CRD Public Records Validation Initiative Evolving to Ongoing Validation

In April 2014, the Financial Industry Regulatory Authority (“FINRA“) rolled out the CRD Public Records Validation Initiative to conduct a review of public records available for the entire population of  approximately 630,000 active registered representatives (“RRs”) for financial disclosures that may not have been reported and for criminal disclosures that may not have been reported by RRs who have not been fingerprinted within the last five years.  Mario DiTrapani, Vice President, CRD/Public Disclosure at FINRA noted at the recent 2015 National Education Conference for the Securities & Insurance Licensing Association that the initiative would be substantially completed by year-end.

It is a major project for FINRA and has resulted in delays in the registration processing for CRD users; however, it was the first time in 35 years that the RRs data related to liens, judgments and criminal convictions maintained in the CRD data base was validated and confirmed.  To that end, a number of RRs were required to update their CRD records to reflect both liens and criminal convictions, which also resulted in fines and suspensions for some of those RRs.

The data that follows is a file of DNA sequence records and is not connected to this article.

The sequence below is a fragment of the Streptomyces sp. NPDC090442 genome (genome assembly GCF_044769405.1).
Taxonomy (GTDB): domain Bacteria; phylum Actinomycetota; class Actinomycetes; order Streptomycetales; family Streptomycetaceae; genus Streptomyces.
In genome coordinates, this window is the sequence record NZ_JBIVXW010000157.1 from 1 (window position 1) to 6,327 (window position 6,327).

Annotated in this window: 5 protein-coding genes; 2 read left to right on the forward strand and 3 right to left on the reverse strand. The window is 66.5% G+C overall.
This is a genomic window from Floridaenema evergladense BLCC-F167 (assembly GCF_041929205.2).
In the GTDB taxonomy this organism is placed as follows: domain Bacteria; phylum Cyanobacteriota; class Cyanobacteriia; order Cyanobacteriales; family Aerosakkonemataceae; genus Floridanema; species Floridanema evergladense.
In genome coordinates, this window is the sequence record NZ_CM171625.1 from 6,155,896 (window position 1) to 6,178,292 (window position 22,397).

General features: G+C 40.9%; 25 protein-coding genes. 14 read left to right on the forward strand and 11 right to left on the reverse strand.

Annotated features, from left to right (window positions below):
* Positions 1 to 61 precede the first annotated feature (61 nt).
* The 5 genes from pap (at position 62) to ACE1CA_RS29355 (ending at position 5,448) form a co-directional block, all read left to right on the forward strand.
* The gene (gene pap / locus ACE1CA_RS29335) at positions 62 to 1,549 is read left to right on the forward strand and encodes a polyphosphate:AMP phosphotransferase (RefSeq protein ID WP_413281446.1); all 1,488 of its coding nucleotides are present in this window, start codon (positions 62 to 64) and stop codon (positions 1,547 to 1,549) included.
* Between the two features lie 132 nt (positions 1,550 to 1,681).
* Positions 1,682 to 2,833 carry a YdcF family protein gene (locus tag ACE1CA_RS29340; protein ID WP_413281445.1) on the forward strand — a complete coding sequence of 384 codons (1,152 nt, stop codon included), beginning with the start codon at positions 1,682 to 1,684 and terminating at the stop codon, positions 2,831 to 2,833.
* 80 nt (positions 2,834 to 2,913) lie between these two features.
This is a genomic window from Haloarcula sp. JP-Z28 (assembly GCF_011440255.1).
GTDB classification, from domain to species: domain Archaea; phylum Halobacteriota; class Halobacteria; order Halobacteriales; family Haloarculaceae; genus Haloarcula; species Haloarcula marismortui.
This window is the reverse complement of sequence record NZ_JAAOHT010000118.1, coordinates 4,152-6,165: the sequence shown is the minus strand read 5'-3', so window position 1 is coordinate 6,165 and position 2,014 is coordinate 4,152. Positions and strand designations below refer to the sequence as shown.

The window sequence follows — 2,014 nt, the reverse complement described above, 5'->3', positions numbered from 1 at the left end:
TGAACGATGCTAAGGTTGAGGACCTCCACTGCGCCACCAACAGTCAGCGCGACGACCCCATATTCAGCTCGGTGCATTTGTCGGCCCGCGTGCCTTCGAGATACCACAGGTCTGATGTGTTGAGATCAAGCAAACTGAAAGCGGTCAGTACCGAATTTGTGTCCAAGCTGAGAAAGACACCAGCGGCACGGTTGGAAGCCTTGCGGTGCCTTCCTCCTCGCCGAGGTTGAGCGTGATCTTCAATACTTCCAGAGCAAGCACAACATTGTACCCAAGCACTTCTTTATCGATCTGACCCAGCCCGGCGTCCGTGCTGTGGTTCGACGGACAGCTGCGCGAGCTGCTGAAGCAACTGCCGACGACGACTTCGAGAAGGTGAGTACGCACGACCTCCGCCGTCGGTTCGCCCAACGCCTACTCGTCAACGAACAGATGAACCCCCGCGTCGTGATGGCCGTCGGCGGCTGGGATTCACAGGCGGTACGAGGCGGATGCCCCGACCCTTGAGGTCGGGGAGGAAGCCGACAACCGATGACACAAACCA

Mr. DiTrapani also mentioned that on a go forward basis, FINRA will be cross checking public records against agent CRD records to keep the CRD database current.  Ultimately, he noted that on an annual basis, 25 to 30 percent of the records in the CRD system would be randomly re-validated against public records.  This is in sync with comments made earlier this year by Susan Axelrod, Executive Vice President FINRA, who observed that, while not required by new FINRA Rule 3110(e), the industry best practice should be to run background checks on existing employees at least every 3 years.

With the database being reviewed on a regular basis, it appears that to protect member firms from a potential FINRA sanction in the event of undisclosed liens or criminal activity of their RRs, FINRA member firms may also be running background checks on existing employees.  In any event, RRs should take note that the risks related to non-disclosure of reportable events such as liens, judgments and criminal convictions has increased substantially through FINRA’s monitoring of public records.